“You’re seeing people attacking with misdirection and the whole field,” says Jaguars head coach Doug Marrone. “All those things have affected the way you play up front. Before, you could take the biggest kids or [guys who are] not that fast or don’t catch the ball well and throw them on the offensive line. Now, because of the style of offense, you’re seeing more and more things from offensive linemen. You’re seeing more of the perimeter screens. You’re seeing tackles get out there on the perimeter and blocking. I’ve seen an increase in overall athleticism at the five positions.”
So it’s not just that quarterbacks are better at selling; blockers are better at selling, too.
Then there are the hidden changes, like receiving gloves. “The grippy polymer used on the new generation of gloves,” reported the New York Times in 2019, “is about 20 percent stickier than a human hand — according to a recent study by the MIT Sports Lab.”
That doesn’t mean receivers make 20 percent more catches, but it does mean that drops in a prior era might be catches now. It also expands catch radius, on top of the longer arms on players like Travis Kelce and Darren Waller. One of the tried-and-true Ravens offensive options throughout 2019 featured Jackson throwing to the outstretched arms of one of his three tight ends — all 6'4" or taller.
Now consider the fact that roughing the passer is being called more stringently. That buys both space and time for passers to operate.
If you add it all up, quarterbacks like Burrow can create better threats both near and far — with everything from an RPO to a wheel route to an athletic tight end in the slot to a go route.
“You want to play zone, but you can’t,” Orlovsky said. “That guy (on defense) that you don’t want to get lined up in man? Teams know that. It gets to be like taking candy from a baby.”
This leaves general managers in a weird spot. When the bar for quarterback excellence rises, so do the expectations. If Mahomes can throw it over the mountains, fool a defense with a no-look pass, call a late-game “Wasp” play to Tyreek Hill that turns the Super Bowl momentum around, tuck the ball and run when he needs to and do it all on his rookie contract (with a $645,000 base salary for 2019) … where does that leave someone like Gardner Minshew II? Or Jared Goff? Or Carson Wentz? Or even Rookie of the Year Kyler Murray? Aren’t they all on a shorter timeframe now?
For that matter, what are the expectations for Jackson, who has already won an MVP on his rookie contract but is 0–2 in the playoffs?
At the very least, it seems like the days of the “game manager” quarterback are over. Maybe Brad Johnson or Joe Flacco could win a Super Bowl with a constellation of defensive stars in earlier times, but now? Jimmy Garoppolo already has a strong professional resume with a career 23-6 record as a starter (including the postseason), yet he’s heard as much criticism as praise even after coming within a whisker of a championship. Meanwhile, Mitchell Trubisky, who had one playoff appearance and did rather well in that game (303 passing yards with a touchdown and no picks), might as well change his name to “Not Pat Mahomes.”
The question Golic posed to Orlovsky by text is a pressing one: What are you looking for in a quarterback?
Nothing? Or everything?
This is where the embarrassment of recent riches gets tricky.
The traditional dropback quarterback still hasn’t quite been dethroned. Mahomes’ 2018 season places 10th all time in passer rating. (Jackson’s 2019 is 11th.) But almost every season ranked ahead of him belongs to a more stationary quarterback (in reverse order): Manning, Brees, Brees again, Ryan, Brady, Tannehill, Foles, Manning again and Aaron Rodgers. (Interestingly, Mahomes had the same number of rushing attempts in his best passer-rating season as Rodgers did in his: 60.)
So are we in a transitional phase? Do we still have one foot in the Manning-Brady-Brees era? Is the pocket passer still the safest bet?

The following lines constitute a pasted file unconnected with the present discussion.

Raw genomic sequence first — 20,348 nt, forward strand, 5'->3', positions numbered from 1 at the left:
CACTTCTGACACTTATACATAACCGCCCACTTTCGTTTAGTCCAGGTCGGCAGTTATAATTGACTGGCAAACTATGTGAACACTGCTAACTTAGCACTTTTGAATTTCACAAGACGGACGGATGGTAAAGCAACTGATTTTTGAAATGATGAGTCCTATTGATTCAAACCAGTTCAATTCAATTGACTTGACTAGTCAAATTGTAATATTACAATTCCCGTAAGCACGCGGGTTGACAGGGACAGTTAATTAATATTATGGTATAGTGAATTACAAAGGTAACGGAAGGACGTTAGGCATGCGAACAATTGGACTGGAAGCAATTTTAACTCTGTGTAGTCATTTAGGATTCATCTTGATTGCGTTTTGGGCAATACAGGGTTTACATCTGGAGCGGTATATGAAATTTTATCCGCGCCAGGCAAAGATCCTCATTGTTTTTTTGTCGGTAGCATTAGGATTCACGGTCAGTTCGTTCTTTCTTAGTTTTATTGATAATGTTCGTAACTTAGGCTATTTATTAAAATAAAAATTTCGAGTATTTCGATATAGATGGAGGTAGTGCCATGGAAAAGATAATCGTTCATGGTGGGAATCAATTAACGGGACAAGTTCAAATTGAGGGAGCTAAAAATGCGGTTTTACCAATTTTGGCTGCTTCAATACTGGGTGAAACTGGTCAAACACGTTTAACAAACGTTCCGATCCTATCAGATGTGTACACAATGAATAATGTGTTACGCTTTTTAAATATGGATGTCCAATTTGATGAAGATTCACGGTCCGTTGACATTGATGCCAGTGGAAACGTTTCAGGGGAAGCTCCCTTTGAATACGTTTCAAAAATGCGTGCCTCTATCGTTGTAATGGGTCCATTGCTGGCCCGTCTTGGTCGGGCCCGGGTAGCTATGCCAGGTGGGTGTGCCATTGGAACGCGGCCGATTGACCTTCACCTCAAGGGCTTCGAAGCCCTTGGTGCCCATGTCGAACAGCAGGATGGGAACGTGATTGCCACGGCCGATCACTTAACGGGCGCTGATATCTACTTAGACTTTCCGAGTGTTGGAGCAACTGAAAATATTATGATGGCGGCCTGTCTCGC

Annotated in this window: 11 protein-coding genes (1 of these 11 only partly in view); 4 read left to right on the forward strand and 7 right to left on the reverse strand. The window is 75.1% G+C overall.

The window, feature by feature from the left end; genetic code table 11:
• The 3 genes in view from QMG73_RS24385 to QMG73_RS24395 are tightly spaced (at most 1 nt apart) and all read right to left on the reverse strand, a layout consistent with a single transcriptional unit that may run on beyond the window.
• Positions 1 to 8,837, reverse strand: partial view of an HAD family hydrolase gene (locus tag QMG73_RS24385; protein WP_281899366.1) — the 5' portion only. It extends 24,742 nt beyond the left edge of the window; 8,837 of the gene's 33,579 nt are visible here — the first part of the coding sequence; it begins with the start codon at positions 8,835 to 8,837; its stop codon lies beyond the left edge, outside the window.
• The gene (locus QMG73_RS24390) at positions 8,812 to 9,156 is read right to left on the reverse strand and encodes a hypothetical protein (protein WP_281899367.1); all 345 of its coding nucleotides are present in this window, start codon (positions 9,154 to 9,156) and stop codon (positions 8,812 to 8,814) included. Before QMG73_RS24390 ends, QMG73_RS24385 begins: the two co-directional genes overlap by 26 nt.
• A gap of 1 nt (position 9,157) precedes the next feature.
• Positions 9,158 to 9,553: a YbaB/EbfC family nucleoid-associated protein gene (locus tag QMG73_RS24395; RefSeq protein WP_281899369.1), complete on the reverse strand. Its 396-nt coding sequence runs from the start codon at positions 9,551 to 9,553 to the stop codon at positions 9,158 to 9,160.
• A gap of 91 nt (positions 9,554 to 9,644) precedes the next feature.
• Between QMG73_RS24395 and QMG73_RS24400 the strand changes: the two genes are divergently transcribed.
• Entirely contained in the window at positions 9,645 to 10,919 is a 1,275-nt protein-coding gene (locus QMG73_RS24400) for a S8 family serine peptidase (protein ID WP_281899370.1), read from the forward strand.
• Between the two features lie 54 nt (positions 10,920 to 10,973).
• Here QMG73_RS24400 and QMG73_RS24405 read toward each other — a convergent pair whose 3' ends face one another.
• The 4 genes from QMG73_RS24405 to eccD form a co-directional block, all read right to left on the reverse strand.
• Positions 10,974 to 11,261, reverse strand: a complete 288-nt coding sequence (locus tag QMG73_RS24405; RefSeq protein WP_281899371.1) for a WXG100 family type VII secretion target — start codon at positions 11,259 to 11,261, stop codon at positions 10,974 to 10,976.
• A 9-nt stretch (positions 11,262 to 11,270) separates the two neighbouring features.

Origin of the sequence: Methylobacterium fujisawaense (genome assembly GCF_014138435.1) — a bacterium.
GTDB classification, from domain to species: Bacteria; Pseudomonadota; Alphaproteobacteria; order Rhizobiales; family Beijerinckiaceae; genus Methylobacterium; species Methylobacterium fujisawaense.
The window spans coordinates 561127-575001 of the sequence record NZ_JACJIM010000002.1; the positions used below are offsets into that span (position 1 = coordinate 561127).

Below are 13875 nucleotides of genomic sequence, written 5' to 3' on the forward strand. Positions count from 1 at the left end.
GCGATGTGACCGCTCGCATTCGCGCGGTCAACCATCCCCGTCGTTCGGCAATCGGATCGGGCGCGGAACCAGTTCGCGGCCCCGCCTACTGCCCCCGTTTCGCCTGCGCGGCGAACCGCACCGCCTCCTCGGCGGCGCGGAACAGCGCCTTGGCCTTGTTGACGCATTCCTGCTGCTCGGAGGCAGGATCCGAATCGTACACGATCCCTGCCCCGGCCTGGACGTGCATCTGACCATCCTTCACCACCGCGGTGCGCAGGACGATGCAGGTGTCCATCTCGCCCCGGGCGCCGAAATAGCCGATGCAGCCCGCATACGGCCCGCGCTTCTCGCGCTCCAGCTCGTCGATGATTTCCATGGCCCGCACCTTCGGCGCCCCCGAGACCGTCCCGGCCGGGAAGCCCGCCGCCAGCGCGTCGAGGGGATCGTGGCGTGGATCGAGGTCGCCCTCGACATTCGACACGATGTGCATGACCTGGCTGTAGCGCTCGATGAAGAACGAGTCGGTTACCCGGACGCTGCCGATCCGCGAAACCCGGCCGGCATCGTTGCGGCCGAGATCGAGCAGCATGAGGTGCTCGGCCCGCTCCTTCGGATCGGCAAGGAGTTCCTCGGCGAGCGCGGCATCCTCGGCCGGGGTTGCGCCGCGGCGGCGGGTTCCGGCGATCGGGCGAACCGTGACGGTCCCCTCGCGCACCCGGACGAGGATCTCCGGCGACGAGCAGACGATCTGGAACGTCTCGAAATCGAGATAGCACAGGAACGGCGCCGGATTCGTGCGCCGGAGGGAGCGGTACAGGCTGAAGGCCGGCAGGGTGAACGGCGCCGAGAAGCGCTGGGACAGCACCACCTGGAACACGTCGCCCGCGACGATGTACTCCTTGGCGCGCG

“Rivers, Brees, Brady — those guys have put up unbelievable numbers, and their athleticism gets overlooked,” says Marrone. “Their movement in the pocket is outstanding. The feel they have is outstanding.”
Also, let’s face it, it’s usually easier to see the field when you’re not moving. Rodgers’ and Mahomes’ throwing-while-running highlights are insane, but those guys are not actively trying to leave the pocket too often. You only have a few seconds, and it’s harder when you spend several of those seconds in motion.
“How well do you play in panic?” Orlovsky said. “The quarterback position is reactionary and instinctual. Can you think your way through things?”
But then again, if you can have someone like Cam Newton or Andrew Luck — in their prime — wouldn’t you want that in this era? If you can have someone who can do it all, and do it all well, is that better than having, say, Ben Roethlisberger — who has won Super Bowls without moving the pocket?
This is a harder decision than ever now. If you install a system to fit a quarterback that you hope will be the next Lamar Jackson, then what happens if he’s not? Do you try to find another Lamar Jackson anyway?
Meanwhile, back in Tampa, the Bucs have gone with traditional passers — Winston, Ryan Fitzpatrick and now Brady. If Brady doesn’t work out, do the Bucs go for yet another pocket passer even as the league inches toward a new definition of a modern quarterback?
In Indianapolis, have the Colts upgraded with Rivers? Or have they gone “backwards” by getting older and less modern?
In the Crescent City, if Brees plays only one more season, do the Saints go all-in on Taysom Hill (or new arrival Winston) or try to draft another Brees or Teddy Bridgewater?
“However you want to build your team, you’re going to have to build it around the quarterback,” says Marrone. “If it’s a mobile quarterback, you may build your line differently than if you have a dropback quarterback.”
One outlier might be the Ravens, who have threaded the needle with a pro-style offense veiled by the most mobile of quarterbacks. So arguably the two most interesting teams in the season to come will be the team with the 23-year-old gazelle and the team with the 43-year-old GOAT. We are in two simultaneous eras — at least for now.
“If Lamar wins a championship,” Orlovsky said, “everyone will be changing their mind.”
In the era of sky-high passer ratings and ever-higher expectations for franchise quarterbacks, it’s fair to say that everyone will be changing their mind anyway.
(Top photo by Matt May/Tampa Bay Buccaneers, courtesy of buccaneers.com)